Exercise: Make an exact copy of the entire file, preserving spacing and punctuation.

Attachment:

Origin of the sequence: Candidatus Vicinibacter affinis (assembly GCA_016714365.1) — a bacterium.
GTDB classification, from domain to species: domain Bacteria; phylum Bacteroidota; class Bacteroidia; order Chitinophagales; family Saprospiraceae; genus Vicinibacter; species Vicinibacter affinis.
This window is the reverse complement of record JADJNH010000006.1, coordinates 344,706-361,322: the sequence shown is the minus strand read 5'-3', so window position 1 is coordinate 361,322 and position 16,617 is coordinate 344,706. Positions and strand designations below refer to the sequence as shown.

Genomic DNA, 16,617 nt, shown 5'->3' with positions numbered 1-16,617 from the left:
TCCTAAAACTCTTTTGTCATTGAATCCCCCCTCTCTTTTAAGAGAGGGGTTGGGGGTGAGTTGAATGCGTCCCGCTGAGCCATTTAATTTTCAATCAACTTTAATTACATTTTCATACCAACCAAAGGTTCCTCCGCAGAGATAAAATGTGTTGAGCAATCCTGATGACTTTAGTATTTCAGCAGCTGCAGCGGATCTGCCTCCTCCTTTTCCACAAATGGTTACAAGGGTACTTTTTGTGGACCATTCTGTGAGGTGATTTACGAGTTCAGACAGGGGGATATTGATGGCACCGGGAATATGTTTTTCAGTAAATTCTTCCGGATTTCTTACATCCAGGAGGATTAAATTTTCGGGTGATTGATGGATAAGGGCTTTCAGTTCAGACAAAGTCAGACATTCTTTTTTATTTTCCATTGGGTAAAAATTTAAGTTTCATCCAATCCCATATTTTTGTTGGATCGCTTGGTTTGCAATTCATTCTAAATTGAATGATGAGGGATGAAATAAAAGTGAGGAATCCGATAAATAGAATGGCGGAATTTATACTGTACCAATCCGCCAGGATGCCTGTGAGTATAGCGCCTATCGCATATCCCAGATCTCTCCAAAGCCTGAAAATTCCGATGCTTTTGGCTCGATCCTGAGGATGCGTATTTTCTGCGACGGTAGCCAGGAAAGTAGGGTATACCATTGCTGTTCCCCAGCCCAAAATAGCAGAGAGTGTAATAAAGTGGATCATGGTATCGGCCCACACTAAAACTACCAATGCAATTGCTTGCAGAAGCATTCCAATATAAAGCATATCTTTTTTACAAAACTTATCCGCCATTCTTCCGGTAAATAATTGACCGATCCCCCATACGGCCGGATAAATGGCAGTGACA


Origin of the sequence: Candidatus Vicinibacter affinis (assembly GCA_016714365.1) — a bacterium.
GTDB classification, from domain to species: domain Bacteria; phylum Bacteroidota; class Bacteroidia; order Chitinophagales; family Saprospiraceae; genus Vicinibacter; species Vicinibacter affinis.
This window is the reverse complement of record JADJNH010000006.1, coordinates 344,706-361,322: the sequence shown is the minus strand read 5'-3', so window position 1 is coordinate 361,322 and position 16,617 is coordinate 344,706. Positions and strand designations below refer to the sequence as shown.

Genomic DNA, 16,617 nt, shown 5'->3' with positions numbered 1-16,617 from the left:
TCCTAAAACTCTTTTGTCATTGAATCCCCCCTCTCTTTTAAGAGAGGGGTTGGGGGTGAGTTGAATGCGTCCCGCTGAGCCATTTAATTTTCAATCAACTTTAATTACATTTTCATACCAACCAAAGGTTCCTCCGCAGAGATAAAATGTGTTGAGCAATCCTGATGACTTTAGTATTTCAGCAGCTGCAGCGGATCTGCCTCCTCCTTTTCCACAAATGGTTACAAGGGTACTTTTTGTGGACCATTCTGTGAGGTGATTTACGAGTTCAGACAGGGGGATATTGATGGCACCGGGAATATGTTTTTCAGTAAATTCTTCCGGATTTCTTACATCCAGGAGGATTAAATTTTCGGGTGATTGATGGATAAGGGCTTTCAGTTCAGACAAAGTCAGACATTCTTTTTTATTTTCCATTGGGTAAAAATTTAAGTTTCATCCAATCCCATATTTTTGTTGGATCGCTTGGTTTGCAATTCATTCTAAATTGAATGATGAGGGATGAAATAAAAGTGAGGAATCCGATAAATAGAATGGCGGAATTTATACTGTACCAATCCGCCAGGATGCCTGTGAGTATAGCGCCTATCGCATATCCCAGATCTCTCCAAAGCCTGAAAATTCCGATGCTTTTGGCTCGATCCTGAGGATGCGTATTTTCTGCGACGGTAGCCAGGAAAGTAGGGTATACCATTGCTGTTCCCCAGCCCAAAATAGCAGAGAGTGTAATAAAGTGGATCATGGTATCGGCCCACACTAAAACTACCAATGCAATTGCTTGCAGAAGCATTCCAATATAAAGCATATCTTTTTTACAAAACTTATCCGCCATTCTTCCGGTAAATAATTGACCGATCCCCCATACGGCCGGATAAATGGCAGTGACA